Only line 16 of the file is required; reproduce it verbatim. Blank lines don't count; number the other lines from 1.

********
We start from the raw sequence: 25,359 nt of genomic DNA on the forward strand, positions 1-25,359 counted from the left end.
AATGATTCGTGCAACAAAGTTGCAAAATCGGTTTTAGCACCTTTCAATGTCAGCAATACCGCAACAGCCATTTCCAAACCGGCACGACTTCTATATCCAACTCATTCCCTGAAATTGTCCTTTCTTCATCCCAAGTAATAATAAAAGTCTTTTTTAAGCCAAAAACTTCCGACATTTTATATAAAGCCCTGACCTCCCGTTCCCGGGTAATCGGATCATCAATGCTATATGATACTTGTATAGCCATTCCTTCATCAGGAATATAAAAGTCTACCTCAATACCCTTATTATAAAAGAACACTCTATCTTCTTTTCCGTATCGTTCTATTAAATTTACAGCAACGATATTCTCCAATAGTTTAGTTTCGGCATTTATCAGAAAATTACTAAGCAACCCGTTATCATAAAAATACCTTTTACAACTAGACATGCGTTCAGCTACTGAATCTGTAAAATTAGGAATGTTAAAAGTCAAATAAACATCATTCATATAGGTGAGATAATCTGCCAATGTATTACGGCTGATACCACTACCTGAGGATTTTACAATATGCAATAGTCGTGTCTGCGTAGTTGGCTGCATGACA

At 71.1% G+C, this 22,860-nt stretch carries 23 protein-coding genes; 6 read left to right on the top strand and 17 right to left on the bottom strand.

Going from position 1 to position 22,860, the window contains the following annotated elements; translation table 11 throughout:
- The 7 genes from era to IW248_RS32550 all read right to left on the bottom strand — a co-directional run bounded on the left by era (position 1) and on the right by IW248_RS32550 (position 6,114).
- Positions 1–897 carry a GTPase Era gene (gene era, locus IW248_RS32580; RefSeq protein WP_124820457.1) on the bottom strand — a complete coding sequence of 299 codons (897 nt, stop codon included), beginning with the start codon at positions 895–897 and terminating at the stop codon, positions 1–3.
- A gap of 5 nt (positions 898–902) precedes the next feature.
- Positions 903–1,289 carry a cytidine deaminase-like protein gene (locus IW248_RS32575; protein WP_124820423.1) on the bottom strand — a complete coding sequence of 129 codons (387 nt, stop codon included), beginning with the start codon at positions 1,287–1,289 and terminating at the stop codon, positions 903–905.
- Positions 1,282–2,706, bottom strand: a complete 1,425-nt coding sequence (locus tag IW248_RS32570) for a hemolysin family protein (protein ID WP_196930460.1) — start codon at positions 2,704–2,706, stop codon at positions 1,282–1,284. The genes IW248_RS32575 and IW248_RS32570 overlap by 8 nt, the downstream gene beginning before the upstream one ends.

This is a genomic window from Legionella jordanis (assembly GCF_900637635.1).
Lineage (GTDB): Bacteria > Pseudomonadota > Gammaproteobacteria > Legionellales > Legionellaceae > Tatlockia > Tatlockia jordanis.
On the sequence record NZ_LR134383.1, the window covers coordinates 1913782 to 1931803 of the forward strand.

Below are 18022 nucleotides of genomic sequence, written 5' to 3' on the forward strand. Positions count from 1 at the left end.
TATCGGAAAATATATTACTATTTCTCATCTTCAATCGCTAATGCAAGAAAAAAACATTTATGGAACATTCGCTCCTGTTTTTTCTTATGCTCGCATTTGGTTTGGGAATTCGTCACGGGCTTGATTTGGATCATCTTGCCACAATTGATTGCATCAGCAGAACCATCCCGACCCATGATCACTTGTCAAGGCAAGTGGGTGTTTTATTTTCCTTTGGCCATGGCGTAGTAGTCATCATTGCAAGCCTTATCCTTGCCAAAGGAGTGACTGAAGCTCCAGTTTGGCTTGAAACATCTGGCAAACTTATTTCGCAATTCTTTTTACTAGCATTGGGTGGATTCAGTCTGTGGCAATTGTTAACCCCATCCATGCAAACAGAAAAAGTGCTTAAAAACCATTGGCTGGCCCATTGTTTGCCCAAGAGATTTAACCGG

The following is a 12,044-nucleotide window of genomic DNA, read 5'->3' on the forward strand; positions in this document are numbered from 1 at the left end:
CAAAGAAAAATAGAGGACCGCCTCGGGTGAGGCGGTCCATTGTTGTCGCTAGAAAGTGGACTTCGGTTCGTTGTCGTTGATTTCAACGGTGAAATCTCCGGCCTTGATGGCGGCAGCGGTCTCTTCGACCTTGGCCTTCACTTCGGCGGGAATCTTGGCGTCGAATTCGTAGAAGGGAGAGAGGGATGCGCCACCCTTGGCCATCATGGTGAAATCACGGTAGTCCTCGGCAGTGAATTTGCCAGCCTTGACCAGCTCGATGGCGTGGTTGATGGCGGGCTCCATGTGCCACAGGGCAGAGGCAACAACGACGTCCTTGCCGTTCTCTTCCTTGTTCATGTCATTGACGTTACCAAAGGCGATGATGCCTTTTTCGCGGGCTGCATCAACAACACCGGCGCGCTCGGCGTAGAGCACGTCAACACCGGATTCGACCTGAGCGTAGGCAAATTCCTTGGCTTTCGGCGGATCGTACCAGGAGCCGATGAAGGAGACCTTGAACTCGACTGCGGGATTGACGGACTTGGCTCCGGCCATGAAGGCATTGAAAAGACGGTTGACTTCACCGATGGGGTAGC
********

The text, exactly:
CAAAGAAAAATAGAGGACCGCCTCGGGTGAGGCGGTCCATTGTTGTCGCTAGAAAGTGGACTTCGGTTCGTTGTCGTTGATTTCAACGGTGAAATCTCCGGCCTTGATGGCGGCAGCGGTCTCTTCGACCTTGGCCTTCACTTCGGCGGGAATCTTGGCGTCGAATTCGTAGAAGGGAGAGAGGGATGCGCCACCCTTGGCCATCATGGTGAAATCACGGTAGTCCTCGGCAGTGAATTTGCCAGCCTTGACCAGCTCGATGGCGTGGTTGATGGCGGGCTCCATGTGCCACAGGGCAGAGGCAACAACGACGTCCTTGCCGTTCTCTTCCTTGTTCATGTCATTGACGTTACCAAAGGCGATGATGCCTTTTTCGCGGGCTGCATCAACAACACCGGCGCGCTCGGCGTAGAGCACGTCAACACCGGATTCGACCTGAGCGTAGGCAAATTCCTTGGCTTTCGGCGGATCGTACCAGGAGCCGATGAAGGAGACCTTGAACTCGACTGCGGGATTGACGGACTTGGCTCCGGCCATGAAGGCATTGAAAAGACGGTTGACTTCACCGATGGGGTAGC